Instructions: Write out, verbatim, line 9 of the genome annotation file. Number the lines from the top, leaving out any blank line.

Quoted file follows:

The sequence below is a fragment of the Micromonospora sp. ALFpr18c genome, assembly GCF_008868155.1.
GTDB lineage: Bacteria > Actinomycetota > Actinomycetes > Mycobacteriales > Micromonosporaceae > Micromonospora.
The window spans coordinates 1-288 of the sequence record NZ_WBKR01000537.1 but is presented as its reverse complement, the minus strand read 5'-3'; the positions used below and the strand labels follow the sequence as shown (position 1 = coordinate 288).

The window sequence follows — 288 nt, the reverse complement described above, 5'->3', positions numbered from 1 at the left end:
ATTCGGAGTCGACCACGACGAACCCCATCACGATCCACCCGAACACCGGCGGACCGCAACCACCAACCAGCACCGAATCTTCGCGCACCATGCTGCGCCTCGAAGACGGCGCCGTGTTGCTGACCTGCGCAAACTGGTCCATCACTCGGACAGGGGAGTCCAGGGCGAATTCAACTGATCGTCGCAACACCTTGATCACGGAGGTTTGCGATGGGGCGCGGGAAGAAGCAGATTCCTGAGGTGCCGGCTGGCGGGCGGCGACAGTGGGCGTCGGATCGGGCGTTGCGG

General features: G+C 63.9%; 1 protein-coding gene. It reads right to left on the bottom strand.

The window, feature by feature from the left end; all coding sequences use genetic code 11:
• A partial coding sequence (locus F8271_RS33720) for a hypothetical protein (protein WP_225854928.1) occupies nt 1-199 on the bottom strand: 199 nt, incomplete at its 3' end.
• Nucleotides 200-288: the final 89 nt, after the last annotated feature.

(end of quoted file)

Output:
• Nucleotides 200-288: the final 89 nt, after the last annotated feature.